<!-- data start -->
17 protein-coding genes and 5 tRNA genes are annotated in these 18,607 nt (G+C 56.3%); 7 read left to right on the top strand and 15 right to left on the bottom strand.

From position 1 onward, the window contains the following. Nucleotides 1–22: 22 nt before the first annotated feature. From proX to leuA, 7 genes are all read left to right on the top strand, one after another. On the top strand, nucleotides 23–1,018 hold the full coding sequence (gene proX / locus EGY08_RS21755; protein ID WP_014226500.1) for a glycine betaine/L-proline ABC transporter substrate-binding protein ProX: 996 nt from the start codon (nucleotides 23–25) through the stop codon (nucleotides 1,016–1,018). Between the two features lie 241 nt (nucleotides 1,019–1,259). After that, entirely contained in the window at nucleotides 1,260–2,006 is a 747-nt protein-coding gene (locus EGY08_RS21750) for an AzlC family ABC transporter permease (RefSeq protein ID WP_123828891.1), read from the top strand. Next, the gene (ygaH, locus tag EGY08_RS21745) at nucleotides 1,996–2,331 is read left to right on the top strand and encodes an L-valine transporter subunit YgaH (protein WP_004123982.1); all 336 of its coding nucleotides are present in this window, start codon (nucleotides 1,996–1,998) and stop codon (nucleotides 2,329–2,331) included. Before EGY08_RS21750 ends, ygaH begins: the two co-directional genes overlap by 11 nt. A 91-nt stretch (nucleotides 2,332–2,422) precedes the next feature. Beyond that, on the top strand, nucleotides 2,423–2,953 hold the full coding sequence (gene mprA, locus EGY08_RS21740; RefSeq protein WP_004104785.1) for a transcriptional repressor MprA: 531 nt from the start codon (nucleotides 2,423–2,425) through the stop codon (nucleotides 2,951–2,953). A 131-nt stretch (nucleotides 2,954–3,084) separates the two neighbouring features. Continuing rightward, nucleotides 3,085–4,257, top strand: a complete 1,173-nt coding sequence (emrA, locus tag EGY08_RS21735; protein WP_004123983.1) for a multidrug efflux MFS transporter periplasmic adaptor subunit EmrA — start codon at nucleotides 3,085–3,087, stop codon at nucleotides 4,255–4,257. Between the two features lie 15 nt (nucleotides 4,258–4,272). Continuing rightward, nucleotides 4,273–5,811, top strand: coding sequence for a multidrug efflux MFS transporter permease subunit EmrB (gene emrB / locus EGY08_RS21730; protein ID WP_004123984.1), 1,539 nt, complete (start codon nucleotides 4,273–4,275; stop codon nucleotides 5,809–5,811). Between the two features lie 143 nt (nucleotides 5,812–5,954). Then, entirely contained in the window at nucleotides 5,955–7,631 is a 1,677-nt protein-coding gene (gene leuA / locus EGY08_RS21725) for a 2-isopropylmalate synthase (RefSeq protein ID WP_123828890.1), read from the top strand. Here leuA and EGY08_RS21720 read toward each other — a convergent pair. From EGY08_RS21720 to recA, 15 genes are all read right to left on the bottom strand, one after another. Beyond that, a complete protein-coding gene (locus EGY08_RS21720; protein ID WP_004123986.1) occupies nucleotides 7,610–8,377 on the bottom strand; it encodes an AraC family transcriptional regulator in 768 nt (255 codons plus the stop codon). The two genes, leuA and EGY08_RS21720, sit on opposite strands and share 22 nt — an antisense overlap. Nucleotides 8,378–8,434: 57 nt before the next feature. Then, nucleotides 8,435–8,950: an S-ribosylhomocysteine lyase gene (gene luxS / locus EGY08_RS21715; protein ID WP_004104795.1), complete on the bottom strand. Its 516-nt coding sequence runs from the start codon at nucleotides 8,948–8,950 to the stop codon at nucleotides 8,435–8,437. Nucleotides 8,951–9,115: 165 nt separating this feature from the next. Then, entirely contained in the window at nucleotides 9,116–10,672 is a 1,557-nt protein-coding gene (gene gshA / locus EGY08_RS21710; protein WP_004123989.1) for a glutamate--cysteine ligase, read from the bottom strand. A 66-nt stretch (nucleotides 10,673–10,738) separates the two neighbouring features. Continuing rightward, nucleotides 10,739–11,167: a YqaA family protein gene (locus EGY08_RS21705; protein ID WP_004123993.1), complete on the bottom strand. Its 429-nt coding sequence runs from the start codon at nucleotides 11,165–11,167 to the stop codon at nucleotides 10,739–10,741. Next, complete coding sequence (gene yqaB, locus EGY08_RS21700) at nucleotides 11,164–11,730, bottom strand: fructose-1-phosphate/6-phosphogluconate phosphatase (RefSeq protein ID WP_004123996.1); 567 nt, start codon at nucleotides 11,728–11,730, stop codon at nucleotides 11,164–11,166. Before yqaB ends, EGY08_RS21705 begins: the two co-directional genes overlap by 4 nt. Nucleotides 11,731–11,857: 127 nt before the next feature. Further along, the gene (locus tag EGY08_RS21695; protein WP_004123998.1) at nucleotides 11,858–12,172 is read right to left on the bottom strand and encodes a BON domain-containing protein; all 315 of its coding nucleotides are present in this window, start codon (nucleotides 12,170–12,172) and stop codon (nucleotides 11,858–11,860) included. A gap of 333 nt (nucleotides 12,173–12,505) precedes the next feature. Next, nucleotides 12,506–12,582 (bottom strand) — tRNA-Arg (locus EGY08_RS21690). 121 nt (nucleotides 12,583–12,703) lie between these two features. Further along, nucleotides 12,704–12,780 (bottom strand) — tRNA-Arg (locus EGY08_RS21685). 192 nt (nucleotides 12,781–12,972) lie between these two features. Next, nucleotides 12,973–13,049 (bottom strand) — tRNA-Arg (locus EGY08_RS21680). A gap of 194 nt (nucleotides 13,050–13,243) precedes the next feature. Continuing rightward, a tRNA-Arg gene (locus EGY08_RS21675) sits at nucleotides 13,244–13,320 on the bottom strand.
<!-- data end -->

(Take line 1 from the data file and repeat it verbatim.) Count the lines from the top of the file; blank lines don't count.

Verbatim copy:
17 protein-coding genes and 5 tRNA genes are annotated in these 18,607 nt (G+C 56.3%); 7 read left to right on the top strand and 15 right to left on the bottom strand.